Specter Misleads On Flat Tax
TO THE EDITORS
Although Joshua Kaufman has clearly been sold on the "simplicity" of Senator Arlen Specter's postcard plan for income tax in America, his column ("Politics, Not Props," Sept. 25, 1995) reflects his failure to see through the gloss of Specter's Flat Tax Plan brochure (yes, it was glossy, too, just like all the others) and analyze Specter's spiffy graph and crafty doublespeak.
Although the bar graph convincingly shows the one admirable part of the flat tax plan--the fact that fixed personal and family deductions of $16,500 for married couples effectively eliminate income tax for those with family incomes of around $30,000 or under--one only need look to the right end of the graph to see why the flat tax is one of the most regressive measures proposed in recent memory. Families with income levels of $1 million and more would be paying only around 61 percent of what they paid before the measure, which means that the huge loss in government income-tax intake would go almost entirely into the pockets of the richest families in America. But it is clearly the middle-to low-income families that will suffer from the inevitable resulting cuts in social programs.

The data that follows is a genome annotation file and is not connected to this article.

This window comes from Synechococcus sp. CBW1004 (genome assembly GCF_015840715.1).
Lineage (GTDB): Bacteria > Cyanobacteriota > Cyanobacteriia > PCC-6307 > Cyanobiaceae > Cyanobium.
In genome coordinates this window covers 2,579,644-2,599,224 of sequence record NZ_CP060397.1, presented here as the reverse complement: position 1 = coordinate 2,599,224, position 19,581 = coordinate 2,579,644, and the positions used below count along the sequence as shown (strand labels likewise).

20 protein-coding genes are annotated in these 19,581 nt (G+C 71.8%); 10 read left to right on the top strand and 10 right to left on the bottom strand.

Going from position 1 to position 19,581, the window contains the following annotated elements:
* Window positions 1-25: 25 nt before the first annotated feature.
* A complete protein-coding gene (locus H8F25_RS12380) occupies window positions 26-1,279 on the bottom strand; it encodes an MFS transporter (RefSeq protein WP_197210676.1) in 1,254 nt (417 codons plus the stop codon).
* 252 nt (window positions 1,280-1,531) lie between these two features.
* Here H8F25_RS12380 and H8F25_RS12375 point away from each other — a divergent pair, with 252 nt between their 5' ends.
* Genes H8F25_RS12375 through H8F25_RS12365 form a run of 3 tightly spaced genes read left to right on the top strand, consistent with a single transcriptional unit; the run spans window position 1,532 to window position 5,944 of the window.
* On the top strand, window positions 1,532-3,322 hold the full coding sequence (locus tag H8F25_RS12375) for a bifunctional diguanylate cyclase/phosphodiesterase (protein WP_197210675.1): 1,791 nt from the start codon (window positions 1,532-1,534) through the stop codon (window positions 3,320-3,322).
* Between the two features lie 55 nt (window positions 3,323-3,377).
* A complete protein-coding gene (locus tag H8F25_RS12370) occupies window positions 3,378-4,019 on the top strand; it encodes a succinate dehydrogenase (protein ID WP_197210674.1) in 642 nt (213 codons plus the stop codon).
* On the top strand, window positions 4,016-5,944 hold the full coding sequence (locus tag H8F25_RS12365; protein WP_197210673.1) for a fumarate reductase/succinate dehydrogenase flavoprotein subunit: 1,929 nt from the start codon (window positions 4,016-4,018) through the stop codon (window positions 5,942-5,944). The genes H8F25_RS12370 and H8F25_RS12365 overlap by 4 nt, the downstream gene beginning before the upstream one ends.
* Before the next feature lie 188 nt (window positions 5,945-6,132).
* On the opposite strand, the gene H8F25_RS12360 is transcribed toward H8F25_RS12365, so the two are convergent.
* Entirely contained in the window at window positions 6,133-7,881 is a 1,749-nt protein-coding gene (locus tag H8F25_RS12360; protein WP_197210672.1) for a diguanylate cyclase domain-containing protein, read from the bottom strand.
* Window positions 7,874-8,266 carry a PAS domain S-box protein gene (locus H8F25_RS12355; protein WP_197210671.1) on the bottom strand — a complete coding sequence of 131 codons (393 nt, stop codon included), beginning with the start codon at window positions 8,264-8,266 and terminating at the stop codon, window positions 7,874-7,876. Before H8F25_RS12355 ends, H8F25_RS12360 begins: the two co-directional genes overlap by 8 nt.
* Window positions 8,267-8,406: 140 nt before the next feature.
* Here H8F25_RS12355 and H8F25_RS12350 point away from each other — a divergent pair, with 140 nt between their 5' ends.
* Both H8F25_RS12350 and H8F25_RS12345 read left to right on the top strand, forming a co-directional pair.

Specter's graph is cunningly misleading for the reasons we learned in elementary school: The same size bars represent grossly different amounts of money. The bar representing any five percent granted by the government to the $25,000 income bracket represents $1,250; the same size bar on the other end of the graph--that 5 percent granted to the $1 million income bracket--represents a whopping $50,000.
Kaufman would do well to consider the plain fact that under Specter's tax, millionaires would save $100,000 a year in income tax, while comparable families with incomes of $60,000 would only save $600. Take that for simplicity. And if Mr. Kaufman could live with himself after voting for a president who would institute such a horrifyingly regressive system, then I question whether he has any concern what-soever for anyone less fortunate than himself. --Robin S. Goldstein '98